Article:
You’ll recall from Chair 1 how we made the legs, now all we have to do is join them all together. The front legs accept a tenon from the side rails. This joint is square because the legs are angled outwards which implies that the tenon on the other end of the side rails isn’t square. We can get the angle for the rear mortice, and the tenon shoulders from the full size seat drawing using a sliding bevel.
The front rail meets the front legs at an angle but the back rail meets the back legs square. The side stretchers meat the back legs at an angle in the horizontal plane and the legs are curving away in the vertical plane. The stretchers meet the front legs on the turned bit so the tenon shoulders are curved.
The cross stretcher is secured to the side stretchers with sliding dovetails which are not seen from above. They are very small.
The cresting rails (is that the correct name for all three of them?) are laminated from several thin strips clamped around an MDF former. They meet the back legs at an angle. Mark the shoulder angle and position by putting the rails back in the former and marking square across where the legs would be.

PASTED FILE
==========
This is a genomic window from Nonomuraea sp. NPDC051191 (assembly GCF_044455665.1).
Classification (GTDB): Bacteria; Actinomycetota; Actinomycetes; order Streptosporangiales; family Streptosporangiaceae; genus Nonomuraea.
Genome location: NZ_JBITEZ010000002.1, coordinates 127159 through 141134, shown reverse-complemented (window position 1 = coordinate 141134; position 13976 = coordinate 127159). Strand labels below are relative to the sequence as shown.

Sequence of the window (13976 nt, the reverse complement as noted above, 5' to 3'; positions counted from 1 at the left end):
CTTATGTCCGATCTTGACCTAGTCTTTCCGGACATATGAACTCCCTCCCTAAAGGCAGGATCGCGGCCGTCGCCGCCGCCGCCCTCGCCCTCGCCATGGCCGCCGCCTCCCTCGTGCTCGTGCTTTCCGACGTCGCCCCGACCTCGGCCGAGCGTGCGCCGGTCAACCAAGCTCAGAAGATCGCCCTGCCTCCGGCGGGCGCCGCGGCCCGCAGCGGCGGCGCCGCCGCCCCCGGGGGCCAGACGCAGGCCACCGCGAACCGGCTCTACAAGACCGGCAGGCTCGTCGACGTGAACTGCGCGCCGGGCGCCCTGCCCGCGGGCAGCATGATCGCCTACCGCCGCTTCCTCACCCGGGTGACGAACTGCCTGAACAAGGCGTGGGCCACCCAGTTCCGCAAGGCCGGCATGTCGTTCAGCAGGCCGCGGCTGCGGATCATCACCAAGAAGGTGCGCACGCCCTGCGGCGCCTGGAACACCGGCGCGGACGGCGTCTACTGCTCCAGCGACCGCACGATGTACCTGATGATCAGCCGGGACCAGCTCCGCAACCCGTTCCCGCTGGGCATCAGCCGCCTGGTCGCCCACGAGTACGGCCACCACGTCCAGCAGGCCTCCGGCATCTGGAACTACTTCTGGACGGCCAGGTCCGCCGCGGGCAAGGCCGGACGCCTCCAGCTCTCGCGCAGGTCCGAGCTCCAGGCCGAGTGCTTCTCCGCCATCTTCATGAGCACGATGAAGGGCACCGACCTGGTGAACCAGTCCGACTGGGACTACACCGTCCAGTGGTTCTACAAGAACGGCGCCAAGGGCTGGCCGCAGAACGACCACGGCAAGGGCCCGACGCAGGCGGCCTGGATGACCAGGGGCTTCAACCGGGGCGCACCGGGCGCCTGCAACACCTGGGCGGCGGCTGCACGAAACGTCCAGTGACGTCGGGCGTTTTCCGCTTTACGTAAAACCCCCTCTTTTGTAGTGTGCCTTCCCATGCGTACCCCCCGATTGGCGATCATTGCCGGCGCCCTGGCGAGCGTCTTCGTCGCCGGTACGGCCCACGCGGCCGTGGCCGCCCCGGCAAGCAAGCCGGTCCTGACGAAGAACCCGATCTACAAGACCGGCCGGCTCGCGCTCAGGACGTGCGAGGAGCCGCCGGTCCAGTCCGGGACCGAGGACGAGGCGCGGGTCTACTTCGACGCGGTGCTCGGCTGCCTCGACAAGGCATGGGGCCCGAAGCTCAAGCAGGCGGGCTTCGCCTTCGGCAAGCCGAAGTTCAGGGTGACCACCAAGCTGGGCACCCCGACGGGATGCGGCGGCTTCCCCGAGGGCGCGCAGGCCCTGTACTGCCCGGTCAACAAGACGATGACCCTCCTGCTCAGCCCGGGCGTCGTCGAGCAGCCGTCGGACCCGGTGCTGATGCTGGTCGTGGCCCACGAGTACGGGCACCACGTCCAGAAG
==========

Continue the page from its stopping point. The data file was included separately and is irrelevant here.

The decorative carving at the top of the back and front legs was achieved with an in-cannel gouge (curved chisel). The top of the back legs were shaped with a block plane and rounding on the front legs was done with rasp and spoke shave.
The seat is a frame with webbing stretched across. There will be a shaped cushion to go on top of this.
A bit of finish (shellac and wax) et voila one chair.
When it has a cushion I’ll take some more photos and add to the gallery
Here are loads of pics of chair construction:
I wish I’d been a bit more ambitious with the design as I had nearly a whole week to spare when I’d finished the chair and cabinet. Never mind, it was a very enjoyable experience and certainly won’t be the last chair I make.